Report & Essay
True Imaginary Homelands: Billy Kahora on publishing Eva Kasaya
In 2005, Kwani? Founding Editor, Binyavanga Wainaina, received two green Karatasi Exercise books from Annette Majanja, then the communications officer. A young woman working as a domestic servant for one of Annette’s relatives had pushed them into her hands during a visit. Luckily, it was Annette who had an ‘eye’ for a story who received the piece, and even more fortunately, it was Annette who had a single- minded purpose in making sure the exercise books ended up in Binyavanga’s hands.
Now, in 2011, Eva Kasaya, who is no longer a domestic worker, wins the Jomo Kenyatta Award for Fiction(Youth Category). Like the life of creating most books, there have been moments and key people in this one, in creating both a published writer and a polished narrative. One such person was Jackie Lebo, who tirelessly worked with Eva both as a friend and rewrite editor to recreate the latter’s life story; she realized Eva’s understated nature into a voice and point of view that lacked self-consciousness, a major strength of the book. Another was Eva herself who recounted the story-journey, which she had travelled with almost total recall. Not in any factually-led doggedness, but with the sure instinct of a natural story-teller. Little of which she recounted ended up on the cutting floor, and in fact, Kwani? editors went through the usual editorial all too knowing chest thumping, imagining whole new chapters. But story is king and it instinctively rights itself – Eva’s own direction was self-defining, with echoes of Garcia Marquez; “Life is not what one lived, but what one remembers and how one remembers it in order to recount it.”
Like in the life, there were bumps along the way in rewriting the tale – several readers who were chosen specifically because they were not only writers but on the other end of the class spectrum of the book’s subject. They did not react to the manuscript as writers but as class animals, subject to that universal snobbery of who should do what and who cannot do what. “Books are not written by house girls”, was the subtext of their comments. Their reactions were not dismissive but disturbed. And with that, we realized we had a gem. Stanley Gazemba, the writer of one of our other titles “Stone Hills of Maragoli” (another winner of the Jomo Kenyatta Prize) had encountered similar disbelief in university reading circles that, he a gardener, had written the book.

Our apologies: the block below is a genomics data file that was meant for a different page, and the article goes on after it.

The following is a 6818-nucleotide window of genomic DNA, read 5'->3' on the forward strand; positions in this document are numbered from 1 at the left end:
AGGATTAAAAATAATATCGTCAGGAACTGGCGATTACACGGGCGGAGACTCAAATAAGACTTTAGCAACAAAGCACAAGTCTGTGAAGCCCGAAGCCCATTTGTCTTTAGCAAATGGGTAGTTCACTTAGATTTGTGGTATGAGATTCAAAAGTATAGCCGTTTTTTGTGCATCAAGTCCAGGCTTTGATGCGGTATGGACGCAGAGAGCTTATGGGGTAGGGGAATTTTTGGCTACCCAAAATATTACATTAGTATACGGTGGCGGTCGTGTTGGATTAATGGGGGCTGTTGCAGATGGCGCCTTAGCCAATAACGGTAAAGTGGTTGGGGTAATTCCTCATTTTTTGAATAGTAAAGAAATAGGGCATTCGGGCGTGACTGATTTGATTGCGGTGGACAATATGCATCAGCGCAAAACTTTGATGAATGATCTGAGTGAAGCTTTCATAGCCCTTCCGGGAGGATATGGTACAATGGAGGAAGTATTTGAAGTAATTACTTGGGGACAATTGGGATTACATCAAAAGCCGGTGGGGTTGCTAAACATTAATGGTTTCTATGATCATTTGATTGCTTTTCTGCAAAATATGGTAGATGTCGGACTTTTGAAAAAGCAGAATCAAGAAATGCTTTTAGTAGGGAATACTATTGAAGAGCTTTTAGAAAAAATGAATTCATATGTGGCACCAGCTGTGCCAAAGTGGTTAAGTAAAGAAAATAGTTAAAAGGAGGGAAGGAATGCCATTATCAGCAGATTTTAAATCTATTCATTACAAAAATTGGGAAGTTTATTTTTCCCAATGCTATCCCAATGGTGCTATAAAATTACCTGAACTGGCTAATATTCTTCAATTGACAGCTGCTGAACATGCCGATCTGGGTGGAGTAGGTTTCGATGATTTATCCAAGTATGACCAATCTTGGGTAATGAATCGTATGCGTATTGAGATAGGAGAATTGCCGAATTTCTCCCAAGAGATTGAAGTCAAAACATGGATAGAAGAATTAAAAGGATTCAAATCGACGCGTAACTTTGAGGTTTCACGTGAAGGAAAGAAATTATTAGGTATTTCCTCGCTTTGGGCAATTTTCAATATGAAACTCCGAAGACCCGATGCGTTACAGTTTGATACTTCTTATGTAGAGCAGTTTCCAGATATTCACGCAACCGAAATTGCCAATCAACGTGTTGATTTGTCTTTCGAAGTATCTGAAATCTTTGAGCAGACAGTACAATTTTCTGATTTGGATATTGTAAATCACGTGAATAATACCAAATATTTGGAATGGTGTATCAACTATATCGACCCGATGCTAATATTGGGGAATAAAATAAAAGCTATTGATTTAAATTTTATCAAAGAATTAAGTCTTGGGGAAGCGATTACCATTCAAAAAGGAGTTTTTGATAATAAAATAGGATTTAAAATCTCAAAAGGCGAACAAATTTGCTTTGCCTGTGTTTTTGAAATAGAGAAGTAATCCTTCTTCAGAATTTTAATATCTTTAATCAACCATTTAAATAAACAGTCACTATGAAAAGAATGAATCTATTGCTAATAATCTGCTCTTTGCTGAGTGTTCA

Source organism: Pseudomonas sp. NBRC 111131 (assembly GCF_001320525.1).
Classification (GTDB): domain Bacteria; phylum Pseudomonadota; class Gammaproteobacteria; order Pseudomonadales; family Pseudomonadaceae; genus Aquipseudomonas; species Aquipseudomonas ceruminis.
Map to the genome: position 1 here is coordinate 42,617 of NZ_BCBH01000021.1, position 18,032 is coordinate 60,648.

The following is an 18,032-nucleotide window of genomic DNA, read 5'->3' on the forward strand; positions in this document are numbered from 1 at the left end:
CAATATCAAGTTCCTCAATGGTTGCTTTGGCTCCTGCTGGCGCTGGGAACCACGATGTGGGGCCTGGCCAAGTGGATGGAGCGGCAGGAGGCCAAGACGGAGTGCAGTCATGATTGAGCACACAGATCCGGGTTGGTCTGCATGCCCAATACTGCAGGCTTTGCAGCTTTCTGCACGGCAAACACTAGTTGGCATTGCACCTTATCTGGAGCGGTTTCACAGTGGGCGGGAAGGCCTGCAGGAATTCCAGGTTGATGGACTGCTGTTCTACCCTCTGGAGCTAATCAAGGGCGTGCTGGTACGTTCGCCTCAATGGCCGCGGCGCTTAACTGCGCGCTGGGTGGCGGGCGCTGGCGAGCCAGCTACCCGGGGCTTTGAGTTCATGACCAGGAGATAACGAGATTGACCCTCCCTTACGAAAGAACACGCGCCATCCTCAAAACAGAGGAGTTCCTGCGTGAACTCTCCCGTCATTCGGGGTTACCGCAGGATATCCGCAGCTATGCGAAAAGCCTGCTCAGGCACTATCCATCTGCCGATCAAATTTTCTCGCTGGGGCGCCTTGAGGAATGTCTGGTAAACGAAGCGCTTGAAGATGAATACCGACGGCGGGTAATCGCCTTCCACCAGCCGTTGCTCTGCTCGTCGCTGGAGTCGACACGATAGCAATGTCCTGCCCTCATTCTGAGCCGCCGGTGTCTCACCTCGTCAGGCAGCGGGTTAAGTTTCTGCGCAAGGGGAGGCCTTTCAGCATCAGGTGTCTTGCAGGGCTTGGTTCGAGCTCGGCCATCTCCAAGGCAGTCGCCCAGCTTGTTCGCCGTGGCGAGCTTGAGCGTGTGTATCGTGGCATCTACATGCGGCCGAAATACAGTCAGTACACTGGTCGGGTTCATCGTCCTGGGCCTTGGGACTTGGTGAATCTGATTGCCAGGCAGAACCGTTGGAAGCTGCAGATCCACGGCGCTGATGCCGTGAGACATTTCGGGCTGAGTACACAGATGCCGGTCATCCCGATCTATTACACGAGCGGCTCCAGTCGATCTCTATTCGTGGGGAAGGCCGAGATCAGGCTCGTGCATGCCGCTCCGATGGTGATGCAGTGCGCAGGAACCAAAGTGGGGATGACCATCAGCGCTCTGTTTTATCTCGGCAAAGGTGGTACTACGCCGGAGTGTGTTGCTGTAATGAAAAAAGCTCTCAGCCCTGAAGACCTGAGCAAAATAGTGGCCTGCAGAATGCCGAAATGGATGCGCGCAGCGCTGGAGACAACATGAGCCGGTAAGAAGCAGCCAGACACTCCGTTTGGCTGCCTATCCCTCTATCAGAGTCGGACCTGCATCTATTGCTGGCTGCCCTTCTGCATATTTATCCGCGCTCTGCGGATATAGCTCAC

Within Kwani?, the manuscript was a delight. There is absurd self-consciousness that we get in a lot of our submissions that is both an inferiority complex and disbelief in one’s own context, which this book lacked. Its point of view, unlike the usual ‘objective’ voice of confused identity disguised as authority (the quick fox jumped over the lazy dog), was organic, self-grown – it did not apologise its context or beg for permission for entry into an imagined republic of letters, create pseudo-filters because it wanted to be on any lists, exhort knee-jerk ‘African’ themes to enter either Nairobi or London’s publishing drawing rooms. Its depiction of Thika (through the eyes of a young girl) and Western Kenya (through the eyes of a teenage girl) evolved from the very instinctive consciousness of a life that was one with its surroundings- in a language evolved from the uniqueness of its circumstances. For its refusal to use the usual trickery of mysticism and inter-textually force an Achebean ‘lens’ to make us see the village so that it could be accepted, it is a story in both its telling and its ends, one onto itself. And there it will ever remain, hopefully to serve as an example to many who come from other Kenyan places and stories that are still unrecognized in text but are our imaginary homelands.